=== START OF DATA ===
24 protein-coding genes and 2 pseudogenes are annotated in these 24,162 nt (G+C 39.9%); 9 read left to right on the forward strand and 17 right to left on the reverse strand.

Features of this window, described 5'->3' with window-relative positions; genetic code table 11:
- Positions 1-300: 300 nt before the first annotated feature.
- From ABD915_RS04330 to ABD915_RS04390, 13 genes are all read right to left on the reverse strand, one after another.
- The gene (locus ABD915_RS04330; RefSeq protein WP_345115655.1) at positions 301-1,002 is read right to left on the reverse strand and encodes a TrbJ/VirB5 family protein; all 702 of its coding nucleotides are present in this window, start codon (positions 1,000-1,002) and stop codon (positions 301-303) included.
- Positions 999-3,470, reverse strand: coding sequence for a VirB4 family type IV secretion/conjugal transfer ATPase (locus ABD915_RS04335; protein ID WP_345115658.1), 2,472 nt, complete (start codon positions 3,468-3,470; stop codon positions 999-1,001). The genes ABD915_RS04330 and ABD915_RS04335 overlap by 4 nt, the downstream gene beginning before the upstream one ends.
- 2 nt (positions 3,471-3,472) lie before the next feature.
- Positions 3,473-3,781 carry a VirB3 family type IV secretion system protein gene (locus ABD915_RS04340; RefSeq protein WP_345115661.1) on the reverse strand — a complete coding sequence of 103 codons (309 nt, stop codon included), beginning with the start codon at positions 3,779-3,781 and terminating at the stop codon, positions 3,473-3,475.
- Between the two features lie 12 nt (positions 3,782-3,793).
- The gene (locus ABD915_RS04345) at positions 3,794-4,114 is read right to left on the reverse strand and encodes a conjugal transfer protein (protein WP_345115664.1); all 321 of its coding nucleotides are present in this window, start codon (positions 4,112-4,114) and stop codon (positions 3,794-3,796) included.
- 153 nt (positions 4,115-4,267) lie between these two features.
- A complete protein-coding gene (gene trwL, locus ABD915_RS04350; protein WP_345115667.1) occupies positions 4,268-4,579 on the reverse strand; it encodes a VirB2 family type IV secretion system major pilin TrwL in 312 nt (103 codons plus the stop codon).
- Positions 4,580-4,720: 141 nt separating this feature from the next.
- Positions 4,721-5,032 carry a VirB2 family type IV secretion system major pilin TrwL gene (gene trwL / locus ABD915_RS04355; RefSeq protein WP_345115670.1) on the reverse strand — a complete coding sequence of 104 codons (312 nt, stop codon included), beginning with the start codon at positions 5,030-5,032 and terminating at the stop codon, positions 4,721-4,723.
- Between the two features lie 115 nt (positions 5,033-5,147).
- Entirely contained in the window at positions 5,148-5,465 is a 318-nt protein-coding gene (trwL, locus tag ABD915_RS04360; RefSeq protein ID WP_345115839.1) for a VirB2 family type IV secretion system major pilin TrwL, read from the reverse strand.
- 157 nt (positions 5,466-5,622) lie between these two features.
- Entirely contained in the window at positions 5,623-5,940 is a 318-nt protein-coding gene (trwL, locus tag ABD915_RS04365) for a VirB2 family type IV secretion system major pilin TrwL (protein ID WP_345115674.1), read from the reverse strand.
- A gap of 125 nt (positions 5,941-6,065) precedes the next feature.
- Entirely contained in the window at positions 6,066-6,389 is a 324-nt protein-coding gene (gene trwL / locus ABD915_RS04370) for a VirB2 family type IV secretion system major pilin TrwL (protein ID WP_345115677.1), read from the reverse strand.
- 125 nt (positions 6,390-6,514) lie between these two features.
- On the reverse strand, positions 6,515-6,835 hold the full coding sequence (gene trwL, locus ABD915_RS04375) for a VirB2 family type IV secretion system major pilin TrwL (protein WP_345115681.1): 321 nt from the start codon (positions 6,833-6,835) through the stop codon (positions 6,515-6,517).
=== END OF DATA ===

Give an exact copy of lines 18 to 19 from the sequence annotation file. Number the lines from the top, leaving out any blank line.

- Entirely contained in the window at positions 5,623-5,940 is a 318-nt protein-coding gene (trwL, locus tag ABD915_RS04365) for a VirB2 family type IV secretion system major pilin TrwL (protein ID WP_345115674.1), read from the reverse strand.
- A gap of 125 nt (positions 5,941-6,065) precedes the next feature.